We’ve seen the iPhone creep into the Enterprise at the expense of Blackberry (which ironically is creeping into youth culture with it’s built in IM app). How many emails do you now seen in your outlook inbox with the words ‘sent from an iphone’ at the bottom, I see a growing number. There is a view that the iPhone is a consumer device more so than a business supplied corporate handset, but due to it’s ease of use and the size and scope of the “there’s an app for that” store, we’re seeing it creep in as the power users phone of choice.
The ability of the iPhone to encroach into the enterprise shows that the iPad may well enter markets that it’s not initially aimed at too. Take the Text book market, text books are expensive (or they were when I last bought one!) and they are heavy to carry around. We’re already seeing text book publishers’ work with software companies to bring their content to the iPad. So could we see School, Universities, and educational establishments in general take up the iPad as the device of choice to provide the educational content?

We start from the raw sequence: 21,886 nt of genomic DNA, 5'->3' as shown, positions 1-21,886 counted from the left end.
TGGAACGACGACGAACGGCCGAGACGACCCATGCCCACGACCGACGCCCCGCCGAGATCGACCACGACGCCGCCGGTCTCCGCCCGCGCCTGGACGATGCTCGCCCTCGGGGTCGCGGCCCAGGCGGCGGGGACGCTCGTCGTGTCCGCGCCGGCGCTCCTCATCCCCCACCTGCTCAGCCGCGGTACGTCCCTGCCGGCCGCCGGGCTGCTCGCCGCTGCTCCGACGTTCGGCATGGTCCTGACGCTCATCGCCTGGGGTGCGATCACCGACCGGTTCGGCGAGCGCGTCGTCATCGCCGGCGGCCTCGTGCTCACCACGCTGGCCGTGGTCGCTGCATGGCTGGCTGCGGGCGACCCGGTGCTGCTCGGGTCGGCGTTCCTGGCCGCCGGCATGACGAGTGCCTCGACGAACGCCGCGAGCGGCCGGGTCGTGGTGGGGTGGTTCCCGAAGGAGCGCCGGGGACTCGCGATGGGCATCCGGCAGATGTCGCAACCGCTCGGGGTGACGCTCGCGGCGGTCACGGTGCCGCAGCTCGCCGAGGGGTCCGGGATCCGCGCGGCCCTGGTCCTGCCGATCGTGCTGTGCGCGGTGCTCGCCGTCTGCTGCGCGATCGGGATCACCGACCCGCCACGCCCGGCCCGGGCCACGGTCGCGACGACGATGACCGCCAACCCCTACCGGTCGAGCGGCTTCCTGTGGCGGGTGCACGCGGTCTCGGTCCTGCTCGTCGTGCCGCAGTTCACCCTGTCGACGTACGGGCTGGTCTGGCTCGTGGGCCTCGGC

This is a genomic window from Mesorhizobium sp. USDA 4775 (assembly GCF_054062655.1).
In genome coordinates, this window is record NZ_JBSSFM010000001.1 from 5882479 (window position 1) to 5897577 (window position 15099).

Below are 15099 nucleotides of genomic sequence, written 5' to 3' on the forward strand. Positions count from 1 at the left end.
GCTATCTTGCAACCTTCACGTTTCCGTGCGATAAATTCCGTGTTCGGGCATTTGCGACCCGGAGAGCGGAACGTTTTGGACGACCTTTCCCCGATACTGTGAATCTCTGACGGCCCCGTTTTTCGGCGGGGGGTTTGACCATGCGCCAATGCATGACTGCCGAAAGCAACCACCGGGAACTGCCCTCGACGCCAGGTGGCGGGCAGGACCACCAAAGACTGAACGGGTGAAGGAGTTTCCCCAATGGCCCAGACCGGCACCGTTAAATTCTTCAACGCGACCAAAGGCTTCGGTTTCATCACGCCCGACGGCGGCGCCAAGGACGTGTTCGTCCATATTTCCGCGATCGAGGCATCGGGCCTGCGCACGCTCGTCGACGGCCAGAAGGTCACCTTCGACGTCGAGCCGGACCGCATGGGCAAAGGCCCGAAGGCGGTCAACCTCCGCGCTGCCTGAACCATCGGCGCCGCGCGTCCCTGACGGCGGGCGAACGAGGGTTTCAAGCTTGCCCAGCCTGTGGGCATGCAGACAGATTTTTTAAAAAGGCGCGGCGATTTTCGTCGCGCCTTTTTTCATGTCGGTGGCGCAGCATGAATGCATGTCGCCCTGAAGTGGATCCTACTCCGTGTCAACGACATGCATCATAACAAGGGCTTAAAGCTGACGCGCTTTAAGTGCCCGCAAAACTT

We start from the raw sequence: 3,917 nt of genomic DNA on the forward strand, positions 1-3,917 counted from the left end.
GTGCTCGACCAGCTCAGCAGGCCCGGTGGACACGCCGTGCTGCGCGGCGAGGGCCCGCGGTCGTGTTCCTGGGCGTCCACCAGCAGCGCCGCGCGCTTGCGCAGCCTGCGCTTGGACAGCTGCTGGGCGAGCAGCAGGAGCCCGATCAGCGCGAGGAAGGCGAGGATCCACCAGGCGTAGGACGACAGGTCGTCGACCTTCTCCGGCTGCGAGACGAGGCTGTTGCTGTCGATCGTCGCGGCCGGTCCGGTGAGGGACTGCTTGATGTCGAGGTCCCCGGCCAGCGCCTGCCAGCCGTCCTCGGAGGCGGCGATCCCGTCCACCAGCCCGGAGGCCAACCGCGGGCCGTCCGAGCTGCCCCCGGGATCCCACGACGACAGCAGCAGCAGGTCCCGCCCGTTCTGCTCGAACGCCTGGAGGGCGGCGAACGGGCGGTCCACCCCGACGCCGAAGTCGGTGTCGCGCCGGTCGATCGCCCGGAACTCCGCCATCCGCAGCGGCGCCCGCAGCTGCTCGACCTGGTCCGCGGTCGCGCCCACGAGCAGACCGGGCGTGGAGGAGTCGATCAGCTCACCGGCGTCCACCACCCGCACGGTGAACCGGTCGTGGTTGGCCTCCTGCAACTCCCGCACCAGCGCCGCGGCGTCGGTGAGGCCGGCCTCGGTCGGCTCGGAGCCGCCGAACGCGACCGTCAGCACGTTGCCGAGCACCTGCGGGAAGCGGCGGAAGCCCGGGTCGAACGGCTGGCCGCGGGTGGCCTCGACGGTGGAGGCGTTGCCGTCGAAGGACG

I’m not sure if iPad will creep into the corporate environment as a lot of content creation goes on and at the moment the keyboard is king. However, I can see Apple selling a lot more than 6m iPads over the next few years into a whole host of new markets as it’s an easy to use/manage/upgrade wireless appliance with what looks like a great screen. What does this mean for the Telco’s; it means yet more networked devices requiring a pervasive network and ubiquitous computing creeps ever nearer.
Also published on Orange Business Live Blog.